Joseph Atuma had fished in Lake Baringo in Kenya since he was 12 and, despite one or two encounters with hippos and crocodiles, none had ever attacked him until one evening in September 2018, when a hippo tore through his canoe, grabbed his left leg, and ripped part of it off.
“It was hiding in the bushes, very near to the shore, a place where I wouldn’t expect a hippo to be. And it caught me by surprise,” the 42-year-old says.
“It sank its teeth on to the wooden canoe and into my leg. Very little meat was left on my bone, between the knee and the foot,” he adds, as he shows the scars that remain.
Lake Baringo, in Kenya’s Rift Valley, is one of the country’s biggest freshwater lakes. From the main highway in the small town of Marigat, the beautiful golden yellow sun casts its rays on the waters as it rises, making the lake glimmer. The fishermen are already out, their boats dotting the calm gleaming water.
Mr Atuma says he has just resumed fishing in the lake, five years after the hippo attack.
“This is my bread and butter. I have tried some odd jobs here and there, but I cannot sustain my family,” the father of four says.
He says that water levels have risen over the years, and he now docks his boat on what used to be the foundation of the local church. It is now covered by the lake’s waters – just like homes, schools, hospitals, tarmacked roads and even the offices of the Kenya fisheries department.
But you cannot really tell any of these buildings existed. They have all been swallowed by the lake, and communities have been pushed out, forcing them to live further away.
Environmentalists say the lake has doubled in size over the last decade because of heavy rainfall linked to climate change.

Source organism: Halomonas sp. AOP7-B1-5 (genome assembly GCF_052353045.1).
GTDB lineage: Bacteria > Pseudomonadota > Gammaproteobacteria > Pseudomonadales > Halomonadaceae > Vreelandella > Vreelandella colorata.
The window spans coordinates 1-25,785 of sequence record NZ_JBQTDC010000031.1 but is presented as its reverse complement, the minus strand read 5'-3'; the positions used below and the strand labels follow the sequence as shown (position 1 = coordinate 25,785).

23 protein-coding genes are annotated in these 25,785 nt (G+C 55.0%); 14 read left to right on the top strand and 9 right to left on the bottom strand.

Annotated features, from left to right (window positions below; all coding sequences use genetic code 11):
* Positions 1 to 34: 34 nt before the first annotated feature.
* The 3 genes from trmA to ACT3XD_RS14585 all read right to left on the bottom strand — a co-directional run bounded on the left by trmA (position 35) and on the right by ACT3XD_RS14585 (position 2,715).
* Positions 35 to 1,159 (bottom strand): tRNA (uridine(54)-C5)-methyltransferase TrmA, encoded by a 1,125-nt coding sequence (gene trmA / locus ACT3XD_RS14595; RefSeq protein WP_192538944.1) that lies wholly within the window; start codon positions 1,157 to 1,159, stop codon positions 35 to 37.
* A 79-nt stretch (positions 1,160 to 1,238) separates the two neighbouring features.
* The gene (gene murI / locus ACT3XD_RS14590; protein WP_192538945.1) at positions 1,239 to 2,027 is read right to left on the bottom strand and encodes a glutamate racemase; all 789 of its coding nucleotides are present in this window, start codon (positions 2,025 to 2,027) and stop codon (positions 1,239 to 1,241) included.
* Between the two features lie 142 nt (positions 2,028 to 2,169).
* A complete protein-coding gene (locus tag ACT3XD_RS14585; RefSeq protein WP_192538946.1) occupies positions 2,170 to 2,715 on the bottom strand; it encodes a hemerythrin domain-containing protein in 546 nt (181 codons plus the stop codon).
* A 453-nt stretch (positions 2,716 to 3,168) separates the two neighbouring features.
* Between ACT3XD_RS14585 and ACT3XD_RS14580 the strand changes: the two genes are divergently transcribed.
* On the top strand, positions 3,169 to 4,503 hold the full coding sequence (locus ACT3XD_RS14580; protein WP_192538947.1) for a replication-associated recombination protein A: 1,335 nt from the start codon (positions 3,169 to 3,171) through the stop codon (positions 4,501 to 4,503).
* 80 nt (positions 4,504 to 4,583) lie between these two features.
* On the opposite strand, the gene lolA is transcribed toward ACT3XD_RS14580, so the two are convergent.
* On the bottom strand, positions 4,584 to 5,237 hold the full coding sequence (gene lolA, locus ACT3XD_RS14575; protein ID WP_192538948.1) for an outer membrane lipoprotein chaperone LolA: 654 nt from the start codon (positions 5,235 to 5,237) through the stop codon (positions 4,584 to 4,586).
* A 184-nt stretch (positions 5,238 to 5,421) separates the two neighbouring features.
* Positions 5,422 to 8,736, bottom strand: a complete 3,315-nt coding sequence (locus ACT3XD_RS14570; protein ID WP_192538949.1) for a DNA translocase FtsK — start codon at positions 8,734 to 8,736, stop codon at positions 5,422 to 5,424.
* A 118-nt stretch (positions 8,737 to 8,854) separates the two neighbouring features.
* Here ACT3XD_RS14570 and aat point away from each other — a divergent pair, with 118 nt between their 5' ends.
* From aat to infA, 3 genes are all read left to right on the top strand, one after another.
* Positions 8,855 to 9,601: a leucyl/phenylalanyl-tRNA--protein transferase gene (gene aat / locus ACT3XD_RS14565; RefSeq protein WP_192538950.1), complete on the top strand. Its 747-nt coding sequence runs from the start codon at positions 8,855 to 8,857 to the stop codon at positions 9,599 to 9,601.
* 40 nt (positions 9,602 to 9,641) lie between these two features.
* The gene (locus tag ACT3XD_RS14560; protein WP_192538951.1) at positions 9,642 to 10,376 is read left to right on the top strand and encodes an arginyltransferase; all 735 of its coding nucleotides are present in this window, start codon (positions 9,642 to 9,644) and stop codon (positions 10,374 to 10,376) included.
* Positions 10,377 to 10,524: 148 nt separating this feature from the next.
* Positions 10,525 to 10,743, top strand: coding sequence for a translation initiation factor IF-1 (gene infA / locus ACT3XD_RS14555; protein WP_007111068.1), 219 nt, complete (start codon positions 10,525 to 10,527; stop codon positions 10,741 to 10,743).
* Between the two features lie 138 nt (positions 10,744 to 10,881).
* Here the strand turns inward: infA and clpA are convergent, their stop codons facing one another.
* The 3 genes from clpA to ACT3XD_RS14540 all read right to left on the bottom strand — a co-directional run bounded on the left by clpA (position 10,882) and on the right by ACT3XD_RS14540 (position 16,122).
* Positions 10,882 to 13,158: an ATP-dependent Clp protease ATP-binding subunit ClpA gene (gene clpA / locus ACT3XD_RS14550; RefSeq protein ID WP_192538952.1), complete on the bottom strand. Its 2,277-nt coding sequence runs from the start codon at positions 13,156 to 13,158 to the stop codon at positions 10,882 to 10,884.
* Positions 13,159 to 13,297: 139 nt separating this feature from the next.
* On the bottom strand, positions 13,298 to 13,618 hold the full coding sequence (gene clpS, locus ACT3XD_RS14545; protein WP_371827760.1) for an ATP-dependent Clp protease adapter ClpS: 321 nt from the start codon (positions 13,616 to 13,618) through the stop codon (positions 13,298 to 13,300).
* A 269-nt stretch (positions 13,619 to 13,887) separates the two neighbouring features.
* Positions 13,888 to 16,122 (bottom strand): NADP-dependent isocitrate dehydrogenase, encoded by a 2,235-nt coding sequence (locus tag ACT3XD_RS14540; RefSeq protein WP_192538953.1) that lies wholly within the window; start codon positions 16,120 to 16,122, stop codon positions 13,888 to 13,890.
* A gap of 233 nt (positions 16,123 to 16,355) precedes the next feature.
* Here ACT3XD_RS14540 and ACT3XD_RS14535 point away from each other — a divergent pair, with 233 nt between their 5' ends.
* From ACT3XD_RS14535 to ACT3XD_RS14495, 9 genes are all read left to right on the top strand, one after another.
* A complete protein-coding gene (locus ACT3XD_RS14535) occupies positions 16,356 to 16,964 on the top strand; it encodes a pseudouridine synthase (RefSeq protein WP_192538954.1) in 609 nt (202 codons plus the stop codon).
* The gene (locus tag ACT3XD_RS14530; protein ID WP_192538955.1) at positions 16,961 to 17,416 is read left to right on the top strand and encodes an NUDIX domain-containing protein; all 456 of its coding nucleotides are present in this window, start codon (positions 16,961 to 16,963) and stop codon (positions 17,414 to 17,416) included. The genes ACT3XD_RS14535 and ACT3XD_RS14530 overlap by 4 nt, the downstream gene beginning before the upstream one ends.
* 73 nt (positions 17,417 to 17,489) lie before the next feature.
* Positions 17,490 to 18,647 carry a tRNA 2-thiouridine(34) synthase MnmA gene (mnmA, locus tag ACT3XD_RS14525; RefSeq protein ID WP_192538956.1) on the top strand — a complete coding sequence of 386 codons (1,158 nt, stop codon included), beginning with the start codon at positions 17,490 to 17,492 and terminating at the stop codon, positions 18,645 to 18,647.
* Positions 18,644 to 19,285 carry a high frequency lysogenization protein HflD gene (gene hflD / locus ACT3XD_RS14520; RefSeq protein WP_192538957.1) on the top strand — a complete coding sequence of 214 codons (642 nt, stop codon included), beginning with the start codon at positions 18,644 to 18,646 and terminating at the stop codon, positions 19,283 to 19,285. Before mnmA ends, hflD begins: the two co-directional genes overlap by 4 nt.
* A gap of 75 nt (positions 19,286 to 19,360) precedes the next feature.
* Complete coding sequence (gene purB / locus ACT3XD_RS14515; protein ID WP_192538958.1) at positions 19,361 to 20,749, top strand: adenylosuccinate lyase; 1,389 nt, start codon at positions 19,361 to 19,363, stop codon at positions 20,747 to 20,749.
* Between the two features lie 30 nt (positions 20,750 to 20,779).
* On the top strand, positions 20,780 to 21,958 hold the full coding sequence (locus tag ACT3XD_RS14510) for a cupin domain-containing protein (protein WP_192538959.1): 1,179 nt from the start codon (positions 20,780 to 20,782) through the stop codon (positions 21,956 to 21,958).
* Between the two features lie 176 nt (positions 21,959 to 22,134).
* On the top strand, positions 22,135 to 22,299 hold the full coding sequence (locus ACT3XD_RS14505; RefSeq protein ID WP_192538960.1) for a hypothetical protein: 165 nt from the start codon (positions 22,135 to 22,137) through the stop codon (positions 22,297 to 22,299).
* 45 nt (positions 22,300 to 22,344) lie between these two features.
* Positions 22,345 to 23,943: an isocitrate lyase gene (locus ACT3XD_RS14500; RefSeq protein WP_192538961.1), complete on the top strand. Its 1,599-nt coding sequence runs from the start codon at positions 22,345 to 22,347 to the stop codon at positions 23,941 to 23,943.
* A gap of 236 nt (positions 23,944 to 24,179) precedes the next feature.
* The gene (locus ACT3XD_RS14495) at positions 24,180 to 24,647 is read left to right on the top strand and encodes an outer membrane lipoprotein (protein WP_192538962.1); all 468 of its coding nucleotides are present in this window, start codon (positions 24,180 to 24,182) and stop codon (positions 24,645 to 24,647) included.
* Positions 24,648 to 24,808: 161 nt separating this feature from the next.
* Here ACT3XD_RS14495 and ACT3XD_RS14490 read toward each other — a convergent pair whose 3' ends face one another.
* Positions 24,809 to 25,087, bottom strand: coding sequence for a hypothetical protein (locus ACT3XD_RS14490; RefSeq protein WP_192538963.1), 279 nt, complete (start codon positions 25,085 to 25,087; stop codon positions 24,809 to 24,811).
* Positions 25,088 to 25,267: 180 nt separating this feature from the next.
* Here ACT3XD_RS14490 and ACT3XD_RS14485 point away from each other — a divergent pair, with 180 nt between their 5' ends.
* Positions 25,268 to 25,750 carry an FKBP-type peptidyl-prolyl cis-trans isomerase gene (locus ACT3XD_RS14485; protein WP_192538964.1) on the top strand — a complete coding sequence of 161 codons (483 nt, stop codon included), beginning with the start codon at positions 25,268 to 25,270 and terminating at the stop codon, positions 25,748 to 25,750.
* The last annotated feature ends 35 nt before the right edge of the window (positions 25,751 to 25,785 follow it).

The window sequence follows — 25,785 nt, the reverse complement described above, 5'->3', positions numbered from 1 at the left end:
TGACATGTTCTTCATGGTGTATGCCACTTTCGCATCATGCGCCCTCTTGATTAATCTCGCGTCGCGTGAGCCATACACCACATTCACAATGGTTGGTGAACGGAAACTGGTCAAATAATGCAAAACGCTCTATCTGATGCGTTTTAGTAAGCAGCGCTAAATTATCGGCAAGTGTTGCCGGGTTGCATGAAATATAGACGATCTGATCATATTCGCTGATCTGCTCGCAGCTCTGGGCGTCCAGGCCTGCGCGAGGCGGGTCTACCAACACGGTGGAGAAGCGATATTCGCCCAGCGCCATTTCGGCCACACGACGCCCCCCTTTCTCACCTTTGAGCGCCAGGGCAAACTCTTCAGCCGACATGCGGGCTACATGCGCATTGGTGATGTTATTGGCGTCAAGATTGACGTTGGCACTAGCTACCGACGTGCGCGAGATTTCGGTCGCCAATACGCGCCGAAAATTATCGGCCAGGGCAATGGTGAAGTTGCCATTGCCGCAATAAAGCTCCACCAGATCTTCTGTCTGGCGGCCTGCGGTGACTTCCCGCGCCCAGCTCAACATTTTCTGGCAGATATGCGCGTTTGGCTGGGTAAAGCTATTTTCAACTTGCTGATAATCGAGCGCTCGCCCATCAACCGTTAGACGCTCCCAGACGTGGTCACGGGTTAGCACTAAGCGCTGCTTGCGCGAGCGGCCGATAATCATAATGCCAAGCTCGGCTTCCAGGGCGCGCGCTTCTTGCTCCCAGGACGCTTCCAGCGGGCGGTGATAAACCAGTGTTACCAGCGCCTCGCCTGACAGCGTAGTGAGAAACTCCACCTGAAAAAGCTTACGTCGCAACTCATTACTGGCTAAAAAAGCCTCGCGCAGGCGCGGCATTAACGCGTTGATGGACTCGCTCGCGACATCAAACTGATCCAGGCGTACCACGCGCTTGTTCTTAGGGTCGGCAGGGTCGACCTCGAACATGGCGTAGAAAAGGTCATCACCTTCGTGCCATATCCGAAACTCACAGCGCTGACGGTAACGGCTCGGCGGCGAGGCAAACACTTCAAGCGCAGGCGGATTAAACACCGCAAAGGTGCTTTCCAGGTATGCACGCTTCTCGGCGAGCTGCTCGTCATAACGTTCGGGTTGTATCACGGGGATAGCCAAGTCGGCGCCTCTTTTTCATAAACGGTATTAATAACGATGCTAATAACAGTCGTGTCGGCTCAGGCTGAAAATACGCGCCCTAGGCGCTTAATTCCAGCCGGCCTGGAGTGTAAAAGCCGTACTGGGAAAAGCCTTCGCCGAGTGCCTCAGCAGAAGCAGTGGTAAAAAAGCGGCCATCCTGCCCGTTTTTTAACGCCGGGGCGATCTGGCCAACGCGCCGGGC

Acting on behalf of the community, 66 residents have now filed a law suit against the government, accusing it of failing to respond to the climate crisis. A similar lawsuit was filed last year, but it has not yet been finalised.
The latest legal action coincides with the government and African Union (AU) co-hosting the first ever Africa climate summit in the capital, Nairobi, with President William Ruto arriving in an energy-saving electric car.
At Lake Baringo, people who have moved further away still come back to it because it is their lifeline. Dozens of women walk down to fetch water in big yellow cans to take back home. Others are washing their laundry on the shores; and many others are cleaning up the fresh fish brought to them by the fishermen.
All this as giant hippos and the stealthy, deadly predators, the Nile crocodiles, are in the water nearby.
Residents say that with the lake getting bigger, the crocodile population has increased and the waters are now heavily infested with the predators. They say there has also been an increase in the number of hippos, who bathe near the shores and now even closer to people’s homesteads.
This has increased the risk to the lives of people, and children have been dragged into the lake by crocodiles, never to be seen again.
Winnie Keben, a mother of six, was lucky to survive a crocodile attack. She now wears a prosthetic leg attached to her left hip.
“I had just finished fetching water from the lake and as I was washing my feet, I saw a crocodile. I jumped and shouted. I tried to escape but it attacked and grabbed my leg pulling me into the water,” she says.